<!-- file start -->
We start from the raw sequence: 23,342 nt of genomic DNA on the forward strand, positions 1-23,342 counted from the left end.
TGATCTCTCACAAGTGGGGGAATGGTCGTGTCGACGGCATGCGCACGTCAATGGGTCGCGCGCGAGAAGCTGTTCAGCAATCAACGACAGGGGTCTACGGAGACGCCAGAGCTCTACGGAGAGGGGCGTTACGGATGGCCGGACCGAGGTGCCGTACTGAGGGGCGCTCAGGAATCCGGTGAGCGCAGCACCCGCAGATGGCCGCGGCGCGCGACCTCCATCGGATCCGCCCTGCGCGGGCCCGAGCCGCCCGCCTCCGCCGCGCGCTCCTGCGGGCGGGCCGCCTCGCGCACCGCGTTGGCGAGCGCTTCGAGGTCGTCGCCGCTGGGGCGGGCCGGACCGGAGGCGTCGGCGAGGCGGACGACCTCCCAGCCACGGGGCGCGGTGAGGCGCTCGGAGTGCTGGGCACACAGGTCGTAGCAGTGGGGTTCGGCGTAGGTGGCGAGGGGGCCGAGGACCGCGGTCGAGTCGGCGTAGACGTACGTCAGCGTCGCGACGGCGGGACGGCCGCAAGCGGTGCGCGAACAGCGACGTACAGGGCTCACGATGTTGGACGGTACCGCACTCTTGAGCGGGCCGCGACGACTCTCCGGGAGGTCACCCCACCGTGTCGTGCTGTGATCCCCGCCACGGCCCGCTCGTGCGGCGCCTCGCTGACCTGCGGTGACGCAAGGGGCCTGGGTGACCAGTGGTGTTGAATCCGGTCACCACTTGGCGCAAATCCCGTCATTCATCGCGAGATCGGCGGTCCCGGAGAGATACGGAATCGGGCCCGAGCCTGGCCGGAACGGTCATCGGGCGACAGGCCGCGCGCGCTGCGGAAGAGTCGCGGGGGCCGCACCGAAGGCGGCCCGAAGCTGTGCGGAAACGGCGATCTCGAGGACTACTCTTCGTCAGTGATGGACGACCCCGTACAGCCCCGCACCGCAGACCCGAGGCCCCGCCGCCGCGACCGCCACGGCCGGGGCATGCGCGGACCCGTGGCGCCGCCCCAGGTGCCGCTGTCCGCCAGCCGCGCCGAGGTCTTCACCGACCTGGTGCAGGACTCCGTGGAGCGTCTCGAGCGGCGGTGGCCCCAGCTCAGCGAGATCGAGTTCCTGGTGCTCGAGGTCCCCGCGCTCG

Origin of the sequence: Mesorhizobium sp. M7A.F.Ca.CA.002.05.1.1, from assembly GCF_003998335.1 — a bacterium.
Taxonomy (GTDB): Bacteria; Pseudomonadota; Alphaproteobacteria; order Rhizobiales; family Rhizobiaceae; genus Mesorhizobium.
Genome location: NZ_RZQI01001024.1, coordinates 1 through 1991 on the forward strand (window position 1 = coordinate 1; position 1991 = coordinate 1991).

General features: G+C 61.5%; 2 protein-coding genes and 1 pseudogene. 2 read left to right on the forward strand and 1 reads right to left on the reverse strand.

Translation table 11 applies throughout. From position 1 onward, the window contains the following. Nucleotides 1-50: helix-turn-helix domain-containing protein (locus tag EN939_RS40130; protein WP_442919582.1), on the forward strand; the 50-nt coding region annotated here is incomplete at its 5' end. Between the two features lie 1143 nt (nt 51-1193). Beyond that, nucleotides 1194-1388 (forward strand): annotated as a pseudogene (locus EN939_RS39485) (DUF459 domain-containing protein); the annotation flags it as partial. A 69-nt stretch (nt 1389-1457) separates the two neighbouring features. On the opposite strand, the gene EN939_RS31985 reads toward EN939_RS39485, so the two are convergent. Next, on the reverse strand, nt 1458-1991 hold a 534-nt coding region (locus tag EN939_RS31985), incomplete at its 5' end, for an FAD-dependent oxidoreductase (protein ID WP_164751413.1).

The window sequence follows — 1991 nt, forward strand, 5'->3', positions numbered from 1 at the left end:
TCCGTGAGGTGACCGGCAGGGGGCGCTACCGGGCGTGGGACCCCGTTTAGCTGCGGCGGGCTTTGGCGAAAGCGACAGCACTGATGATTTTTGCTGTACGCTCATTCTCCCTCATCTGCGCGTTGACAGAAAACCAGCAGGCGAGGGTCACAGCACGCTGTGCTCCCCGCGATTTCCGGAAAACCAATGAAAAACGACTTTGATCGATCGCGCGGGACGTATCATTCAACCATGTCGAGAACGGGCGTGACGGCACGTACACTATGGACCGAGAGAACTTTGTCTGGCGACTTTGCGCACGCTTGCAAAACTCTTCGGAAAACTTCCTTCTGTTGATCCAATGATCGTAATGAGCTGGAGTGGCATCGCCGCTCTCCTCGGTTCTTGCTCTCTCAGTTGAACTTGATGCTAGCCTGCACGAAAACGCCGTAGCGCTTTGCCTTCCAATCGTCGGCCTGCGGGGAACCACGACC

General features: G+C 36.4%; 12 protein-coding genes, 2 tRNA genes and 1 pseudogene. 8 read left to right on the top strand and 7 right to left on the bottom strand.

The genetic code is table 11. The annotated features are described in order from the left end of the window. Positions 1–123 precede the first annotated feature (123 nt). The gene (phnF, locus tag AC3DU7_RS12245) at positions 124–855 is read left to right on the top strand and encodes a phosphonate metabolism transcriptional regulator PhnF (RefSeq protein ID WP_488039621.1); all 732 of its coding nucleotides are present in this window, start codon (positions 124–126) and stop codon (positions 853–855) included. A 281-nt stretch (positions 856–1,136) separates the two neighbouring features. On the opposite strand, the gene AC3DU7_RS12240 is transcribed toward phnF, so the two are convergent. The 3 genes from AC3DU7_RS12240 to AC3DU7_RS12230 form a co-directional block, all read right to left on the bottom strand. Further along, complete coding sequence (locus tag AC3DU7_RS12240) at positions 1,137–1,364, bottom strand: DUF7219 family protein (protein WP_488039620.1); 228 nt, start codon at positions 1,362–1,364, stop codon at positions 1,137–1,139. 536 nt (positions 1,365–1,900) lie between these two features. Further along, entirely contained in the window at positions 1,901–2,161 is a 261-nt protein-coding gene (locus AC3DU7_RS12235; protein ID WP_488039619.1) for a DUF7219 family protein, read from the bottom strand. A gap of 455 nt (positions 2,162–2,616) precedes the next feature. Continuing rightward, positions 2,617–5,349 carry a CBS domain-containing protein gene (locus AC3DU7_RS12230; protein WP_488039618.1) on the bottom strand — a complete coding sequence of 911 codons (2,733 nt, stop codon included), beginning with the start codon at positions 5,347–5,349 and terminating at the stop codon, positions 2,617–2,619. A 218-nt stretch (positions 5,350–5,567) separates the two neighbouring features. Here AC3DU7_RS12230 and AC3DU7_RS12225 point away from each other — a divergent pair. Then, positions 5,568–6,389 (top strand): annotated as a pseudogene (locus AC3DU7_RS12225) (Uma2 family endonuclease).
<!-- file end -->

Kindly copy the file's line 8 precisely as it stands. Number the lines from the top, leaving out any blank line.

The window sequence follows — 1991 nt, forward strand, 5'->3', positions numbered from 1 at the left end: